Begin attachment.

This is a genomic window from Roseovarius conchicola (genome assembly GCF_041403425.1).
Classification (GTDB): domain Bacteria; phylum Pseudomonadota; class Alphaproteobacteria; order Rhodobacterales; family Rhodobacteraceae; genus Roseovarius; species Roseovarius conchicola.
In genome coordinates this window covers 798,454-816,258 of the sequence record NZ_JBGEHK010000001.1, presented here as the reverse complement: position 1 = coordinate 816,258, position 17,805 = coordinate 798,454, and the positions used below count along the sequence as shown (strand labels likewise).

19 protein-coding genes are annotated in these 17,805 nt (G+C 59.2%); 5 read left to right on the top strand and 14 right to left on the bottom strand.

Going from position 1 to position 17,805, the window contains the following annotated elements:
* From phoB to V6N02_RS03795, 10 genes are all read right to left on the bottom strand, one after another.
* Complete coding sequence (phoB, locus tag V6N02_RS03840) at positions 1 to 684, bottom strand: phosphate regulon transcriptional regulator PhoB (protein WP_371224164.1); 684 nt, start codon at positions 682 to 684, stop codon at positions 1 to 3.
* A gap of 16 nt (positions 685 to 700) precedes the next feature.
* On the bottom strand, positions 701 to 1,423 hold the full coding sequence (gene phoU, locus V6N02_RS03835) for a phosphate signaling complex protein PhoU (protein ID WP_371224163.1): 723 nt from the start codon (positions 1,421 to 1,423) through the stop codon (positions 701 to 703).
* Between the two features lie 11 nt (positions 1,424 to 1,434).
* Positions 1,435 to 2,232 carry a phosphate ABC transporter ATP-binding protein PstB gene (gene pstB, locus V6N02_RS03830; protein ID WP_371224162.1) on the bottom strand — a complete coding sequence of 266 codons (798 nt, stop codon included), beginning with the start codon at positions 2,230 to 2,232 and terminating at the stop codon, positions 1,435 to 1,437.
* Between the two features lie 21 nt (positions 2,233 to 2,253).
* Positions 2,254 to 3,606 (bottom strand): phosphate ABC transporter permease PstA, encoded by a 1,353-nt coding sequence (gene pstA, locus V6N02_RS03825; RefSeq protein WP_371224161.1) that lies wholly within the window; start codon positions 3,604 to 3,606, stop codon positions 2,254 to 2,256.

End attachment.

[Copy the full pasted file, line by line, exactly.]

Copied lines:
This is a genomic window from Roseovarius conchicola (genome assembly GCF_041403425.1).
Classification (GTDB): domain Bacteria; phylum Pseudomonadota; class Alphaproteobacteria; order Rhodobacterales; family Rhodobacteraceae; genus Roseovarius; species Roseovarius conchicola.
In genome coordinates this window covers 798,454-816,258 of the sequence record NZ_JBGEHK010000001.1, presented here as the reverse complement: position 1 = coordinate 816,258, position 17,805 = coordinate 798,454, and the positions used below count along the sequence as shown (strand labels likewise).

19 protein-coding genes are annotated in these 17,805 nt (G+C 59.2%); 5 read left to right on the top strand and 14 right to left on the bottom strand.

Going from position 1 to position 17,805, the window contains the following annotated elements:
* From phoB to V6N02_RS03795, 10 genes are all read right to left on the bottom strand, one after another.
* Complete coding sequence (phoB, locus tag V6N02_RS03840) at positions 1 to 684, bottom strand: phosphate regulon transcriptional regulator PhoB (protein WP_371224164.1); 684 nt, start codon at positions 682 to 684, stop codon at positions 1 to 3.
* A gap of 16 nt (positions 685 to 700) precedes the next feature.
* On the bottom strand, positions 701 to 1,423 hold the full coding sequence (gene phoU, locus V6N02_RS03835) for a phosphate signaling complex protein PhoU (protein ID WP_371224163.1): 723 nt from the start codon (positions 1,421 to 1,423) through the stop codon (positions 701 to 703).
* Between the two features lie 11 nt (positions 1,424 to 1,434).
* Positions 1,435 to 2,232 carry a phosphate ABC transporter ATP-binding protein PstB gene (gene pstB, locus V6N02_RS03830; protein ID WP_371224162.1) on the bottom strand — a complete coding sequence of 266 codons (798 nt, stop codon included), beginning with the start codon at positions 2,230 to 2,232 and terminating at the stop codon, positions 1,435 to 1,437.
* Between the two features lie 21 nt (positions 2,233 to 2,253).
* Positions 2,254 to 3,606 (bottom strand): phosphate ABC transporter permease PstA, encoded by a 1,353-nt coding sequence (gene pstA, locus V6N02_RS03825; RefSeq protein WP_371224161.1) that lies wholly within the window; start codon positions 3,604 to 3,606, stop codon positions 2,254 to 2,256.